Remembering Jack, and Hope

When I was first elected to city council, I knew absolutely nothing about politics and looked around for someone from whom I might learn. I settled on two Toronto city councillors, Joe Mihevc and Jack Layton and travelled to Toronto to talk to them. They were both of great help. At one point Joe and I even exchanged assistants so that my staff could bring back new ways of doing things.

One of many large tulips commissioned for the City of Ottawa - Photo by dugspr CC - some rights reserved

Jack helped us get Ottawa’s pilot light rail (O-Train) started and we became friends as he did with so many people he met in his travels. When he finished his term as President of the Federation of Canadian Municipalities (FCM), I presented him with a monster Ottawa tulip – to make him smile. I was on the FCM board; we worked hard and we had fun. His last words to me, on leaving, were, ‘we’ve got to have a beer at the Rainbow again, Clive.’

The curious thing is once he was Leader of the NDP, I saw much less of him even though he worked within shouting distance of Ottawa City Hall. I missed his presence on the municipal scene. At one meeting of the FCM, we had formed a coalition of progressive councillors and sure enough, Jack was there, giving advice, helping out. He was like leaven in the municipal bread, making it lighter, faster, better.

I learned much from him. The first and most important was that whatever you did had to be anchored in hope. Forget about your opponents. Run on principle and the hope you will have the chance to make those principles real. This is what I did and never regretted a moment of my municipal career. One of the very best parts was Jack Layton.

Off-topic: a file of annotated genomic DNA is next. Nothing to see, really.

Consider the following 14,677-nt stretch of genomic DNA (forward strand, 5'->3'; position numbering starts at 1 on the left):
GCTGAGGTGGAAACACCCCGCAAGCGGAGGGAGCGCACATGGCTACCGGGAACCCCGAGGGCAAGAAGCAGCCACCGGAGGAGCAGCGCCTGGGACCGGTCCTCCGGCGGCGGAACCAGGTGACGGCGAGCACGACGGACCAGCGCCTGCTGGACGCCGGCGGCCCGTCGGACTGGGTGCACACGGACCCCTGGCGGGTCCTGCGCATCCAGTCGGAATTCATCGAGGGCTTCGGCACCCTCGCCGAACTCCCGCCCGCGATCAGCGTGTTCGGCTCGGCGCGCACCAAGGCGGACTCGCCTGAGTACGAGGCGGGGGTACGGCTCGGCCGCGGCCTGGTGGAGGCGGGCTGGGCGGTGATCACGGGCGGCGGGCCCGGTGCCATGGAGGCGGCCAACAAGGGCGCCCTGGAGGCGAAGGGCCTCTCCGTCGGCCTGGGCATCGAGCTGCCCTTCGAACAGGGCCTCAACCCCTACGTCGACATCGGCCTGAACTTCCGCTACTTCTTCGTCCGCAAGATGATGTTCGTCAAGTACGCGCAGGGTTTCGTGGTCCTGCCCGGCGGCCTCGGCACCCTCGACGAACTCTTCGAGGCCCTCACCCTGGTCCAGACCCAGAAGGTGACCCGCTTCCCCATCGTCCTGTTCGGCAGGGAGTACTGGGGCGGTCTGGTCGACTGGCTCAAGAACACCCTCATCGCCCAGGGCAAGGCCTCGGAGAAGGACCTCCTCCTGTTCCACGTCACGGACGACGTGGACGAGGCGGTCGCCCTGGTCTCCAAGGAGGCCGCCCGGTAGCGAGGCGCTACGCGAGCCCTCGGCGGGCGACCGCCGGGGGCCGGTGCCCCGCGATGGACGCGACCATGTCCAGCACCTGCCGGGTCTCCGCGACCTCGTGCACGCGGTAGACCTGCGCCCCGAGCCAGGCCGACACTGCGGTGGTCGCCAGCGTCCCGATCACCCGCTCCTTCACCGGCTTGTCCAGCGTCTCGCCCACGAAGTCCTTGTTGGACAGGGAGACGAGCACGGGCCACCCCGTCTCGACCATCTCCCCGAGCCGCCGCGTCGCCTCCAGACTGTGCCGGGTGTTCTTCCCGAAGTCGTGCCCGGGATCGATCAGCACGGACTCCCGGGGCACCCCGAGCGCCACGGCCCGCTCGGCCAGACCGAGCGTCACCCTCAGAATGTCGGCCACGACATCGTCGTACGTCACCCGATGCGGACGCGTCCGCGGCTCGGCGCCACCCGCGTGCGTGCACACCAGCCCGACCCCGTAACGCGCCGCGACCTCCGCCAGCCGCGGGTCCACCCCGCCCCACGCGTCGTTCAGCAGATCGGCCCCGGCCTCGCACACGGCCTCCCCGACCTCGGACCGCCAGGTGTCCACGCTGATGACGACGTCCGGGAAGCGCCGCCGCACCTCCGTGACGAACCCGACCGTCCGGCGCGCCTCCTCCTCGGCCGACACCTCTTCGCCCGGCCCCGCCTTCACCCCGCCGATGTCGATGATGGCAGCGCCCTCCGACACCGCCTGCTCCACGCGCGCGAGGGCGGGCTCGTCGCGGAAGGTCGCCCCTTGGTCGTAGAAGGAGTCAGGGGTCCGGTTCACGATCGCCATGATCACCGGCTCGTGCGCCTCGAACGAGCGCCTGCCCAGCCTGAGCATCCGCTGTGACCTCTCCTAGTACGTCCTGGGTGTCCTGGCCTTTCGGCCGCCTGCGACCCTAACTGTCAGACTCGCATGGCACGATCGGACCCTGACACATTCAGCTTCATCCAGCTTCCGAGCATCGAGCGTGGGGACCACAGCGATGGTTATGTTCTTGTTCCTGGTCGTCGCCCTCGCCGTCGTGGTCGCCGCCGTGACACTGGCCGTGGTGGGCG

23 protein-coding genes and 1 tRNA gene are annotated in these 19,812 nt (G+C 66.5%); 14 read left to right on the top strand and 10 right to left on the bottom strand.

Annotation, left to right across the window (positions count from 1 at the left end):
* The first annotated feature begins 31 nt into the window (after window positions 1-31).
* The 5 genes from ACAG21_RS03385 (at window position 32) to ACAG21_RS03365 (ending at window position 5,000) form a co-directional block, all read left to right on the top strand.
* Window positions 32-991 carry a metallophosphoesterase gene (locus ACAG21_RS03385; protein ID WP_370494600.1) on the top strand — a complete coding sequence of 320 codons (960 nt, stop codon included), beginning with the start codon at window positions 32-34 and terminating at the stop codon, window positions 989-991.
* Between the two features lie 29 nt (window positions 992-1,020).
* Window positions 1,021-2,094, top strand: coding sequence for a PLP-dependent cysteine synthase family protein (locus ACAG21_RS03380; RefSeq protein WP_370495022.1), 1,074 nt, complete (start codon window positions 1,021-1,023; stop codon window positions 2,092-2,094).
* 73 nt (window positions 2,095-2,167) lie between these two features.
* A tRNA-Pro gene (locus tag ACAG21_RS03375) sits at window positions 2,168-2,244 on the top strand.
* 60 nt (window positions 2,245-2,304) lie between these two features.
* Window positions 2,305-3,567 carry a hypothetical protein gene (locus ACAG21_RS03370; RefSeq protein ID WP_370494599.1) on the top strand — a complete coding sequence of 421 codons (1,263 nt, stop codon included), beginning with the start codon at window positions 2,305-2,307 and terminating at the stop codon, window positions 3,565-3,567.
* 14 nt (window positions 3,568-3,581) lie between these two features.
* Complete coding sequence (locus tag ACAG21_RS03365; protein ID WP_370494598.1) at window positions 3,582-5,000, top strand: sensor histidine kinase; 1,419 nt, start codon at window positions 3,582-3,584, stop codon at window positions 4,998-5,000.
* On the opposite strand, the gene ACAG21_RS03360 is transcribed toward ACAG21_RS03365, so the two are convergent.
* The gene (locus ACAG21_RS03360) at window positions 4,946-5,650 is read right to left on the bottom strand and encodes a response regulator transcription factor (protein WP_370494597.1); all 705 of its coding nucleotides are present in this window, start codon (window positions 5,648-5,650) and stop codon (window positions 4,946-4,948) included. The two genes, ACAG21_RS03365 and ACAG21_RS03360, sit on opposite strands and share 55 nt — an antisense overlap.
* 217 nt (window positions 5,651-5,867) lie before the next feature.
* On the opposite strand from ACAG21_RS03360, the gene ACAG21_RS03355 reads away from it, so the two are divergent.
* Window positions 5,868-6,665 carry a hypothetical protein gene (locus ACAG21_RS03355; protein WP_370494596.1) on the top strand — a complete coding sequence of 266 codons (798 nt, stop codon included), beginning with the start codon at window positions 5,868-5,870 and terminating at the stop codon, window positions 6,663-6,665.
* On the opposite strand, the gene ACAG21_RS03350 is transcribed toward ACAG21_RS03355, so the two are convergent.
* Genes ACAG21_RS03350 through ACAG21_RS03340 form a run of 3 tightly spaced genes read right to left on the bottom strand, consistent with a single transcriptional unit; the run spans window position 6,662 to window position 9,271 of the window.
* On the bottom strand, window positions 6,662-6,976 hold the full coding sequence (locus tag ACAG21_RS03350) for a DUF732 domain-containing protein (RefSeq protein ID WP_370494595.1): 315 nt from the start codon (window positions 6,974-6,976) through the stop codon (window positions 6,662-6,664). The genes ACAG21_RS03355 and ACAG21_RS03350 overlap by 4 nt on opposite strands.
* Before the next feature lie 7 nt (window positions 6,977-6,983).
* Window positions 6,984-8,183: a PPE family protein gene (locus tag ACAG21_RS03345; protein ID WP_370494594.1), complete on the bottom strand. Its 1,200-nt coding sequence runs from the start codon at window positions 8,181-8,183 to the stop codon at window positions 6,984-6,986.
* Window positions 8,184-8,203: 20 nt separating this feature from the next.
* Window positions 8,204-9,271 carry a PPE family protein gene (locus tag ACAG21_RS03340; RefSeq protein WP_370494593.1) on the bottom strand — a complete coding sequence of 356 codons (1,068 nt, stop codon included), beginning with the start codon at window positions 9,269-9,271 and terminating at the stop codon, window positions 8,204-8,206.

Limoux, France

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4 Responses to Remembering Jack, and Hope

  1. Karen Foster says:

    Great note, Clive – I love the bread metaphor.

    Brian and I moved to Toronto (for a job – just a year for now) and are actually living in Joe Mihevc’s ward – I wasn’t sure where he fell, values-wise, so I’m happy to see there’s a connection to you.

    Still following your travels and wishing you the best…

  2. Lord Preston of Sandwich says:

    I guess you didn’t learn very much from Jack. Jack did not storm out of meetings or cry when he failed to get his way. You suffered a humiliating election defeat. Jack was obviously the better man.

  3. Jennifer Bitz says:

    Well Lord Preston of Sandwich – you must be having a really bad day. I mean, you can’t even remember your name, or your parents should apologize to you? Unless of course you look like a sandwich – in which case you should stop eating so many.
    I was there at your house with you Clive when you hosted Jack’s party at your home for his NDP candidacy. You both spoke so well, so hopefully, so graciously. Hopefully the Mr. Sandwich’s of the world will one day be inspired to do the same.

  4. Clive: I’m sorry for the loss of your friend. He was a better friend to cities and to the country as a whole than we yet realize, I think.

    “Lord Preston”: I wish you wisdom enough to see your mistake here, and strength enough to remedy the error.

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